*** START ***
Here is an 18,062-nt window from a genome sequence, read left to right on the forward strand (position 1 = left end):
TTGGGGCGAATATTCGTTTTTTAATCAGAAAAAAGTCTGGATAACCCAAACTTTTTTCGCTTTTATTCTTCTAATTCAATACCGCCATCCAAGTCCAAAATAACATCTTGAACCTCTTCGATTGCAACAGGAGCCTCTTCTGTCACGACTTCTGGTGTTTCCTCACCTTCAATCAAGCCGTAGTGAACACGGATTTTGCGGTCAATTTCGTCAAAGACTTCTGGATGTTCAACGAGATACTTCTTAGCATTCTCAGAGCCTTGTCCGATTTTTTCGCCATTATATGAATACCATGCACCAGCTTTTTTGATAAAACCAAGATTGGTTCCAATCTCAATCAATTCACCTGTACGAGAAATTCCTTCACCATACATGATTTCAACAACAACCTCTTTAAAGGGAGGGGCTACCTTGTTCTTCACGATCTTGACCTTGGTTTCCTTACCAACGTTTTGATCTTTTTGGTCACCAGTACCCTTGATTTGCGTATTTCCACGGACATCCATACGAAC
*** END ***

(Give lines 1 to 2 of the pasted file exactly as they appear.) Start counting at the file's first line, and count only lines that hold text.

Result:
Here is an 18,062-nt window from a genome sequence, read left to right on the forward strand (position 1 = left end):
TTGGGGCGAATATTCGTTTTTTAATCAGAAAAAAGTCTGGATAACCCAAACTTTTTTCGCTTTTATTCTTCTAATTCAATACCGCCATCCAAGTCCAAAATAACATCTTGAACCTCTTCGATTGCAACAGGAGCCTCTTCTGTCACGACTTCTGGTGTTTCCTCACCTTCAATCAAGCCGTAGTGAACACGGATTTTGCGGTCAATTTCGTCAAAGACTTCTGGATGTTCAACGAGATACTTCTTAGCATTCTCAGAGCCTTGTCCGATTTTTTCGCCATTATATGAATACCATGCACCAGCTTTTTTGATAAAACCAAGATTGGTTCCAATCTCAATCAATTCACCTGTACGAGAAATTCCTTCACCATACATGATTTCAACAACAACCTCTTTAAAGGGAGGGGCTACCTTGTTCTTCACGATCTTGACCTTGGTTTCCTTACCAACGTTTTGATCTTTTTGGTCACCAGTACCCTTGATTTGCGTATTTCCACGGACATCCATACGAAC